Brave Girl Eating: A Family's Struggle with Anorexia

Brave Girl Eating: A Family's Struggle with Anorexia

Harriet Brown

Language: English

Pages: 288

ISBN: 006172548X

Format: PDF / Kindle (mobi) / ePub

“One of the most up to date, relevant, and honest accounts of one family’s battle with the life threatening challenges of anorexia. Brown has masterfully woven science, history, and heart throughout this compelling and tender story.”
—Lynn S. Grefe, Chief Executive Officer, National Eating Disorders Association

“As a woman who once knew the grip of a life-controlling eating disorder, I held my breath reading Harriet Brown’s story. As a mother of daughters, I wept for her. Then cheered.”
—Joyce Maynard, author of Labor Day

In Brave Girl Eating, the chronicle of a family’s struggle with anorexia nervosa, journalist, professor, and author Harriet Brown recounts in mesmerizing and horrifying detail her daughter Kitty’s journey from near-starvation to renewed health. Brave Girl Eating is an intimate, shocking, compelling, and ultimately uplifting look at the ravages of a mental illness that affects more than 18 million Americans.

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possible. The stakes are too high and the process is too painful. For instance: the next day I make one of our favorite meals, homemade pizza, which Kitty used to love. We’ve been keeping Kitty out of the kitchen during meal prep, but she sees the dough rising on the stove and falls apart instantly. “Oh my God, not pizza,” she cries. “I already feel so fat, Mommy. My thighs are jiggling. Please don’t make me eat it.” She is keening now, there’s no other word for it, crouching on the floor,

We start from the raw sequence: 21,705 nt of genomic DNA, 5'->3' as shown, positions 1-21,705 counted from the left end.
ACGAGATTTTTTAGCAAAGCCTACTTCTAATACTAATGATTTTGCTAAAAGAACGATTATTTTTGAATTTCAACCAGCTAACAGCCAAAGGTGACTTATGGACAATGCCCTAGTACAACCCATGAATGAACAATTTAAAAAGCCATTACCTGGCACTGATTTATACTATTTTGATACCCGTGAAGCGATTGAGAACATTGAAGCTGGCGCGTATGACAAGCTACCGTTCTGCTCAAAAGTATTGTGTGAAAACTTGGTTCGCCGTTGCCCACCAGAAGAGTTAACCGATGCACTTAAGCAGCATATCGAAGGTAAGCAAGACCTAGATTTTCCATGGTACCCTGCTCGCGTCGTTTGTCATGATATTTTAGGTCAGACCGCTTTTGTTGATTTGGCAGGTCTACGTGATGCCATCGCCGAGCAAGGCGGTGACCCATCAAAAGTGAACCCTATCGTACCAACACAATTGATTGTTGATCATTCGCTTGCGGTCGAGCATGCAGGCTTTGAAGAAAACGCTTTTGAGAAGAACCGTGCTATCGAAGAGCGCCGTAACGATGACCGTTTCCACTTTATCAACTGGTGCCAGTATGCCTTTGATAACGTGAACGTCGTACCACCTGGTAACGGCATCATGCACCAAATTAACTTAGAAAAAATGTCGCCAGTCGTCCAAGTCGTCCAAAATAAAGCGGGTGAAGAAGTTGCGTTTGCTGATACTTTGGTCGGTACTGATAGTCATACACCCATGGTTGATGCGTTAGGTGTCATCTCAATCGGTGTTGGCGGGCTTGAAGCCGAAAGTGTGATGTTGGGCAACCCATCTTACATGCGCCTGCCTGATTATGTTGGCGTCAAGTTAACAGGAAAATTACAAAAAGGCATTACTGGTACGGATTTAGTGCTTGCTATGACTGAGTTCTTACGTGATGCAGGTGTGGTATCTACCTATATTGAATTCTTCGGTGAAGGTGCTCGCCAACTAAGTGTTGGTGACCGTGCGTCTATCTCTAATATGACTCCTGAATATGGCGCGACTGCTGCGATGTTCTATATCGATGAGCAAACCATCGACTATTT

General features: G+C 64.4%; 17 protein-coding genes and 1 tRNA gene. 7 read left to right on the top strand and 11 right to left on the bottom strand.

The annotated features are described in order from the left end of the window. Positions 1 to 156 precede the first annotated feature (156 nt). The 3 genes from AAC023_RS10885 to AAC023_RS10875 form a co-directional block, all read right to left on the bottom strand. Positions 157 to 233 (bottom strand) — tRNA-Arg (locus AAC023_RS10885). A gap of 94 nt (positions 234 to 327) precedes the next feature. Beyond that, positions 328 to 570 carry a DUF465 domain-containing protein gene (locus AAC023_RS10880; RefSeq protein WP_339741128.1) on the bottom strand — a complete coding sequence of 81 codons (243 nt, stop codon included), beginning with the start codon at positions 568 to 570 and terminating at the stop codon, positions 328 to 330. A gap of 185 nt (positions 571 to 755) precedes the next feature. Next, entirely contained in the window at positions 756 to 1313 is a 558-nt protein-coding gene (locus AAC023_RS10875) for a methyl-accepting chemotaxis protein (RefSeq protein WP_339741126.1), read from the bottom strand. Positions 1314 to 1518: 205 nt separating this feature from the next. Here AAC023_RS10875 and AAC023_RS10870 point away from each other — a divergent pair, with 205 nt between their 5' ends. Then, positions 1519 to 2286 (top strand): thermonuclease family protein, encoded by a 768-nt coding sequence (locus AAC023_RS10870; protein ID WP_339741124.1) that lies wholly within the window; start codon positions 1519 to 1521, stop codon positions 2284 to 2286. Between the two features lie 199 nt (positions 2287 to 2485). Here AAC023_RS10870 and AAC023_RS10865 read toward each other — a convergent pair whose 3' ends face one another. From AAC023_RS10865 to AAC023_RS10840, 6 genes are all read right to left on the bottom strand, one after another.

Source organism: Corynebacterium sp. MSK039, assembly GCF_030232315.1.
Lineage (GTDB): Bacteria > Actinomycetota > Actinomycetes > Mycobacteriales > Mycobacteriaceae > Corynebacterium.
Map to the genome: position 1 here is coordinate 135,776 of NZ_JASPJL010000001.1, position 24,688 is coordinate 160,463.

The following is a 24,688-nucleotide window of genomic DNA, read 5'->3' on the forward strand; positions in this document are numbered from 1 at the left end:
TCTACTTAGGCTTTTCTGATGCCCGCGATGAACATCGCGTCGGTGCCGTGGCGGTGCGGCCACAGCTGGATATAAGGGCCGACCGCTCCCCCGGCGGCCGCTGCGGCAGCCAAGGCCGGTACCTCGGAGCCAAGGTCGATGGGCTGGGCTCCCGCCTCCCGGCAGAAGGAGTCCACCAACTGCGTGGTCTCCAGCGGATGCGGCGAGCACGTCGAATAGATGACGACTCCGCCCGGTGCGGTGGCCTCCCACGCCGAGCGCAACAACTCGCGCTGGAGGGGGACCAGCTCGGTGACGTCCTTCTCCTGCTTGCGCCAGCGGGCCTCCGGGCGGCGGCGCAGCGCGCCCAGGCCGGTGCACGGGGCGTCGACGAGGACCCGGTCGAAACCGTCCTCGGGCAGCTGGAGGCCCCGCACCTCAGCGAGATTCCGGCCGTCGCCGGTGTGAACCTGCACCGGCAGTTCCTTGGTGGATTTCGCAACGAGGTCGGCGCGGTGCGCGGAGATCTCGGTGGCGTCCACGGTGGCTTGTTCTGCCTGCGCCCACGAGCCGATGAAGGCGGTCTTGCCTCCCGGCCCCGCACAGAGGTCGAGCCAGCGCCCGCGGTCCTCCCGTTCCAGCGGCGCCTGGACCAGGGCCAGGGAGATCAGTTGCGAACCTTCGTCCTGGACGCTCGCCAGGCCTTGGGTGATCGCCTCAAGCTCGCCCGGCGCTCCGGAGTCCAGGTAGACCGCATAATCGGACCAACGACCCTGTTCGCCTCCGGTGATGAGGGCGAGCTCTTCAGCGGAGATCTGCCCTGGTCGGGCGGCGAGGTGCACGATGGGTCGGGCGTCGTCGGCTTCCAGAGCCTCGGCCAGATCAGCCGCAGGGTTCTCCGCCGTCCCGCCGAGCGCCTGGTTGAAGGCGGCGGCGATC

disorders; and persist after recovery. In other words, a tendency toward perfectionism doesn’t disappear when normal weight is restored. Kaye’s working theory about what causes anorexia goes something like this: Some people are born with a biological predisposition, a genotype that produces personality traits like perfectionism and obsessionality, which typically show up early in childhood, long before any symptoms of an eating disorder. This underlying biology may include irregularities in the

of toast, buttered and sprinkled with cinnamon sugar; or a large (4 to a pan instead of 12) pumpkin chocolate chip or banana nut muffin One of the challenges in refeeding Kitty is the fact that she feels no hunger. So she says, and I believe it. It’s still there—coming out in her continuous and obsessive thoughts about food, her need to plan every bite—but her brain and her body have become disconnected when it comes to eating, which makes sense in a way. If starvation is a function of, say,

famine or war, if there’s no food available, then constant hunger pangs would be a pointless torment. Loss of appetite, in that case, is both a blessing and a self-defense mechanism. Hunger is a function of a complex set of chemical interactions we don’t yet understand, involving hormones like ghrelin, which is produced in the stomach and makes its way to the brain, rising before a meal to trigger eating. People with acute anorexia have high levels of ghrelin. Another hormone connected with

smoothies over milk shakes comes from the anorexia, not from her natural tastes. But when, exactly, did the shift begin? I think again of the sixth-grade “wellness” class that inspired her to cut out desserts. I bet other kids in that class cut back on sugar for a day or two, but Kitty’s probably the only one who stuck to her resolution for weeks and weeks. Was that the beginning? Years ago, Walter Kaye discovered lower-than-normal levels of the neuropeptide galanin in the brains of people who’d

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